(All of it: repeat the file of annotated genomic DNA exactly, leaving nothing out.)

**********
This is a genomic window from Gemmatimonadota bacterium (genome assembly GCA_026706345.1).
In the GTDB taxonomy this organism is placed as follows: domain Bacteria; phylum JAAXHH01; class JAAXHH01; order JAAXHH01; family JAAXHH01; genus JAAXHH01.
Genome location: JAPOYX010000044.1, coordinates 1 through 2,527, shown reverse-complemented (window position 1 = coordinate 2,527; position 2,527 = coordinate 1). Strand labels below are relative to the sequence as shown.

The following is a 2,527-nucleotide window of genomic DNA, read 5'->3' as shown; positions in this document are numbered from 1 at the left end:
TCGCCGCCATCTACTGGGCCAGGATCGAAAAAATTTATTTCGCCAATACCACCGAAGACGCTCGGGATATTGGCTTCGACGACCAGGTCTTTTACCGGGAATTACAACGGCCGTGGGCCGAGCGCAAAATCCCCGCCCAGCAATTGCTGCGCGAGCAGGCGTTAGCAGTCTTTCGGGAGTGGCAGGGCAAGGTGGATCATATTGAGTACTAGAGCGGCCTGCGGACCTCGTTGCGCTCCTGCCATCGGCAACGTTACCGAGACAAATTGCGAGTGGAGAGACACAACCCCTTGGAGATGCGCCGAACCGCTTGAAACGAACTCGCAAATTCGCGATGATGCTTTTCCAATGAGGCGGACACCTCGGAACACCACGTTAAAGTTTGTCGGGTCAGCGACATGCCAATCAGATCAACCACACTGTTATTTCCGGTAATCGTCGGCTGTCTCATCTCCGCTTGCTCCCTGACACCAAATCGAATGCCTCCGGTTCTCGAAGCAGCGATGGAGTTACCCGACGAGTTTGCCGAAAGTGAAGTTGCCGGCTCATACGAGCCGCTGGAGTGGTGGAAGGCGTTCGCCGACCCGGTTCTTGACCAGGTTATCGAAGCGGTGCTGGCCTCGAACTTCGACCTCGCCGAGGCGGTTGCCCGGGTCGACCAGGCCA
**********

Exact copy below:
This is a genomic window from Gemmatimonadota bacterium (genome assembly GCA_026706345.1).
In the GTDB taxonomy this organism is placed as follows: domain Bacteria; phylum JAAXHH01; class JAAXHH01; order JAAXHH01; family JAAXHH01; genus JAAXHH01.
Genome location: JAPOYX010000044.1, coordinates 1 through 2,527, shown reverse-complemented (window position 1 = coordinate 2,527; position 2,527 = coordinate 1). Strand labels below are relative to the sequence as shown.

The following is a 2,527-nucleotide window of genomic DNA, read 5'->3' as shown; positions in this document are numbered from 1 at the left end:
TCGCCGCCATCTACTGGGCCAGGATCGAAAAAATTTATTTCGCCAATACCACCGAAGACGCTCGGGATATTGGCTTCGACGACCAGGTCTTTTACCGGGAATTACAACGGCCGTGGGCCGAGCGCAAAATCCCCGCCCAGCAATTGCTGCGCGAGCAGGCGTTAGCAGTCTTTCGGGAGTGGCAGGGCAAGGTGGATCATATTGAGTACTAGAGCGGCCTGCGGACCTCGTTGCGCTCCTGCCATCGGCAACGTTACCGAGACAAATTGCGAGTGGAGAGACACAACCCCTTGGAGATGCGCCGAACCGCTTGAAACGAACTCGCAAATTCGCGATGATGCTTTTCCAATGAGGCGGACACCTCGGAACACCACGTTAAAGTTTGTCGGGTCAGCGACATGCCAATCAGATCAACCACACTGTTATTTCCGGTAATCGTCGGCTGTCTCATCTCCGCTTGCTCCCTGACACCAAATCGAATGCCTCCGGTTCTCGAAGCAGCGATGGAGTTACCCGACGAGTTTGCCGAAAGTGAAGTTGCCGGCTCATACGAGCCGCTGGAGTGGTGGAAGGCGTTCGCCGACCCGGTTCTTGACCAGGTTATCGAAGCGGTGCTGGCCTCGAACTTCGACCTCGCCGAGGCGGTTGCCCGGGTCGACCAGGCCA